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Vaccine trials

Three large scale phase 3 HIV vaccine trials have been conducted and none showed efficacy [2,3••,4]. This suggests that evidence of immunogenicity derived from phase 1 or 2 trials may not reflect actual protection from infection. However, inappropriate study populations may have also played a role. For example, the STEP trial of the Merck vaccine enrolled 1844 men and 1135 ‘high risk’ women, but only one female incident infection was observed and female efficacy could not be assessed [3••]. Thus, the trial essentially wasted substantial effort and resources on a noninformative population. Pretrial incidence data were not available and the investigators assumed that due to their self-reported sexual behaviors, these female participants were at high risk of HIV, but this assumption proved incorrect because despite their risk behaviors, the women were not exposed to HIV due to the low prevalence of HIV infection in their male partners.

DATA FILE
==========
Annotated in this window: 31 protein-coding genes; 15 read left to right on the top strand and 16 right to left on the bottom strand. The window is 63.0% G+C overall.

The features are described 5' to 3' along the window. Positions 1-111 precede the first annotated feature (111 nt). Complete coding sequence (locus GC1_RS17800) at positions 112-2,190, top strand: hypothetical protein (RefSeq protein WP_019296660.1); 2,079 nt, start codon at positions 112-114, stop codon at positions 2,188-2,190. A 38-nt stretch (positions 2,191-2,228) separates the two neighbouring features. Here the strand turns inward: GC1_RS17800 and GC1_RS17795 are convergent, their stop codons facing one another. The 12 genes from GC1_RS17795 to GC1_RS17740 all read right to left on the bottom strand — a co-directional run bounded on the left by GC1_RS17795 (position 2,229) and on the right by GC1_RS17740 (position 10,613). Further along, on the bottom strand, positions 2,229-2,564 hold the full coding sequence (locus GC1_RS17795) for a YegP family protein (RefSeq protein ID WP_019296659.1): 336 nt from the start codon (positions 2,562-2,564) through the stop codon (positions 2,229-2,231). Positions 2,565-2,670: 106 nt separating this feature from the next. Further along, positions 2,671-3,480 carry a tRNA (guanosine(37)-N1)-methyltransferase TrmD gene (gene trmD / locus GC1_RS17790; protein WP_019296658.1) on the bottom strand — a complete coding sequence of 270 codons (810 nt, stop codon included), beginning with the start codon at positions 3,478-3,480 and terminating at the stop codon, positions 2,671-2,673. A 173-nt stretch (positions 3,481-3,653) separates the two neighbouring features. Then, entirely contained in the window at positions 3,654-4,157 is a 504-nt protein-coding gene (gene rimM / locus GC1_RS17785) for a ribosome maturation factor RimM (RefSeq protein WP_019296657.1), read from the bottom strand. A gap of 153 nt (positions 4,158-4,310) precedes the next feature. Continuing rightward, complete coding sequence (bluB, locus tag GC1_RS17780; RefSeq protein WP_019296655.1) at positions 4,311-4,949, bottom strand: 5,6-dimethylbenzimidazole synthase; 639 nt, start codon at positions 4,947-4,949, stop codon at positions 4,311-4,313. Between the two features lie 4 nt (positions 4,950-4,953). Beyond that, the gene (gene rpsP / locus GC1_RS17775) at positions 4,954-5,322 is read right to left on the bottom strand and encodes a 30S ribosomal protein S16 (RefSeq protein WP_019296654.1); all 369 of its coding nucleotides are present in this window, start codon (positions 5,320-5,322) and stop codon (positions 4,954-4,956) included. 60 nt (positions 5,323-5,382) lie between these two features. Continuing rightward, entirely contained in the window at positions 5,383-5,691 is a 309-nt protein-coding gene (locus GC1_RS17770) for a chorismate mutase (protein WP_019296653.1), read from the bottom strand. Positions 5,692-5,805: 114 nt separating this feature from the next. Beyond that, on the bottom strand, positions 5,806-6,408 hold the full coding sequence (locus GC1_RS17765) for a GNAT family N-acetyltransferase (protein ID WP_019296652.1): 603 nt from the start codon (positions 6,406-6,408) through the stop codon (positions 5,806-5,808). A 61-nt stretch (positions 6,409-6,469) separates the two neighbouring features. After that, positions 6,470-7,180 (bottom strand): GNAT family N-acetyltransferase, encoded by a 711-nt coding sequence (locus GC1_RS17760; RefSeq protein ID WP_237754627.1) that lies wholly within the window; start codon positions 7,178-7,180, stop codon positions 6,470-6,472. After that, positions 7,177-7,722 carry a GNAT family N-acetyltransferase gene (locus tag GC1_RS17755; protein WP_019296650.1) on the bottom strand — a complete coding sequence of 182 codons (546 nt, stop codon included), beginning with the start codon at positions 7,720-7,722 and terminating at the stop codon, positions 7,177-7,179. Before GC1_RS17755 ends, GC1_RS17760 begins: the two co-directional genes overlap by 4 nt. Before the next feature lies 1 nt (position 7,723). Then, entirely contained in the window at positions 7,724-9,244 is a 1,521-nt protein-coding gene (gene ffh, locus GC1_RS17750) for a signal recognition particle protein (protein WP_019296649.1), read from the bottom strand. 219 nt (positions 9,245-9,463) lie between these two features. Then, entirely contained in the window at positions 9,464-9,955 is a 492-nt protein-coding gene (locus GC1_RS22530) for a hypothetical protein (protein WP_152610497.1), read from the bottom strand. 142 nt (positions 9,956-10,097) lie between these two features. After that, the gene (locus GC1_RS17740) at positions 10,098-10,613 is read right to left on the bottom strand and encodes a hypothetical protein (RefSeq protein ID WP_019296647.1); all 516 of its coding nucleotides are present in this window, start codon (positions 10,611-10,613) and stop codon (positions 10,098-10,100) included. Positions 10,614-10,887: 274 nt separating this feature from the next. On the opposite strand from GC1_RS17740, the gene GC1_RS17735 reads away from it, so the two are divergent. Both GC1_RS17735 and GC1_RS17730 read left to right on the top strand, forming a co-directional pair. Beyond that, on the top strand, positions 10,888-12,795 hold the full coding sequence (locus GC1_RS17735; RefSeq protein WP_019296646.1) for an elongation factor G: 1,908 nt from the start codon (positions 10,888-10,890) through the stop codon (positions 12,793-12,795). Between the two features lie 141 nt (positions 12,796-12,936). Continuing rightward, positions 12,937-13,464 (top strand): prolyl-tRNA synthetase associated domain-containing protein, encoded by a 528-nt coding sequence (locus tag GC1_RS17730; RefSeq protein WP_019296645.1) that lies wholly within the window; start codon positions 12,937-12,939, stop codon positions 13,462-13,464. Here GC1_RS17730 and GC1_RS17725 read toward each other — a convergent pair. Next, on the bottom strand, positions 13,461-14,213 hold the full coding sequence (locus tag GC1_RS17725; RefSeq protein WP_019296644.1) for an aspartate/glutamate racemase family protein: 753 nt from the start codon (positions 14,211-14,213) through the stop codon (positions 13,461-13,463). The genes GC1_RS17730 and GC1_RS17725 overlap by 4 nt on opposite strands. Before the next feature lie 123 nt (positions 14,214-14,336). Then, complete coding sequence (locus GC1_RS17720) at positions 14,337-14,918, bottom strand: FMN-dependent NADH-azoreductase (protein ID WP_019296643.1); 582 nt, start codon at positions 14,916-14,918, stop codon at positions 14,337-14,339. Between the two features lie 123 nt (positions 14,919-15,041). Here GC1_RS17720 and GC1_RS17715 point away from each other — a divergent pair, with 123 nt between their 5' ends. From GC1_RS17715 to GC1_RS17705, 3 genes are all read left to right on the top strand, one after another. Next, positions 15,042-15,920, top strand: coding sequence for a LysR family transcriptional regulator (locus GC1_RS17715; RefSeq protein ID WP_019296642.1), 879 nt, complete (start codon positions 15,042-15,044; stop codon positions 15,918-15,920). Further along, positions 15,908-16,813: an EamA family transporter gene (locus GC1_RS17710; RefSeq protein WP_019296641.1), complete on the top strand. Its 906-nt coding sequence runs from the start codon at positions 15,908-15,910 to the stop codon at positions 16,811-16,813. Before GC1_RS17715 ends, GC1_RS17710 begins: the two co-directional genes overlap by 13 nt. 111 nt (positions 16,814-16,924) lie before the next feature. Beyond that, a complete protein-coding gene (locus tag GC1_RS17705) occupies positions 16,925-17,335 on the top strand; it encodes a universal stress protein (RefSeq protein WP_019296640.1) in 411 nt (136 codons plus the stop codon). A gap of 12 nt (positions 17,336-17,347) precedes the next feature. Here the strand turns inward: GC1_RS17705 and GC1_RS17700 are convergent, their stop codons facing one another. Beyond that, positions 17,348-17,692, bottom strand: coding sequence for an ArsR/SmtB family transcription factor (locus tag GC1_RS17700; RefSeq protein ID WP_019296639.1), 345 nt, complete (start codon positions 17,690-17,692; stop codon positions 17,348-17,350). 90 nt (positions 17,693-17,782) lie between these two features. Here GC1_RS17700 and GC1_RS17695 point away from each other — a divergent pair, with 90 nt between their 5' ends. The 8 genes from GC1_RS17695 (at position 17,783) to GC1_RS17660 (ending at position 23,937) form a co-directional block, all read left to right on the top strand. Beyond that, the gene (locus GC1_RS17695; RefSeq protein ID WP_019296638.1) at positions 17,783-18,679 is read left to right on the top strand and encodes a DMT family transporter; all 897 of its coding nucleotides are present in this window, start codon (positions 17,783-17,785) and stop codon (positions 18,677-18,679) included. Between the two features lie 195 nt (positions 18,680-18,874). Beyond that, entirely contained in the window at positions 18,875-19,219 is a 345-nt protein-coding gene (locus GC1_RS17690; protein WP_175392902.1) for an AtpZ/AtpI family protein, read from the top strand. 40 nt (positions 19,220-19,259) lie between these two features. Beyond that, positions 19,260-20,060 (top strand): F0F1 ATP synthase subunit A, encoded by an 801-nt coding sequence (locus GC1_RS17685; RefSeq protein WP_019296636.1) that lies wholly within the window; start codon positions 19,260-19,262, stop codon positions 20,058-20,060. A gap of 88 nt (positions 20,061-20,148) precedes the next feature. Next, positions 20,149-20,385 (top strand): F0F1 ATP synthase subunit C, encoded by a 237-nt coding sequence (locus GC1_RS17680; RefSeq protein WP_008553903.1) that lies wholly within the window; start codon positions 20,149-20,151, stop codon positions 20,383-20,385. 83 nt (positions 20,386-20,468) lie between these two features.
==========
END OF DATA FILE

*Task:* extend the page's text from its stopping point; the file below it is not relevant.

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Conclusion

With the exception of male circumcision, HIV-prevention trials have been largely disappointing or inconclusive. This suggests that the pretrial screening of potential interventions, particularly vaccines and microbicides is inadequate. However, in many cases, trials have also been compromised by inappropriate selection of populations and HIV-epidemic settings.

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References and recommended reading

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Papers of particular interest, published within the annual period of review, have been highlighted as:

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• of special interest

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•• of outstanding interest

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Additional references related to this topic can also be found in the Current World Literature section in this issue (p. 338).

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Keywords:

design; HIV-prevention trials; populations

© 2009 Lippincott Williams & Wilkins, Inc.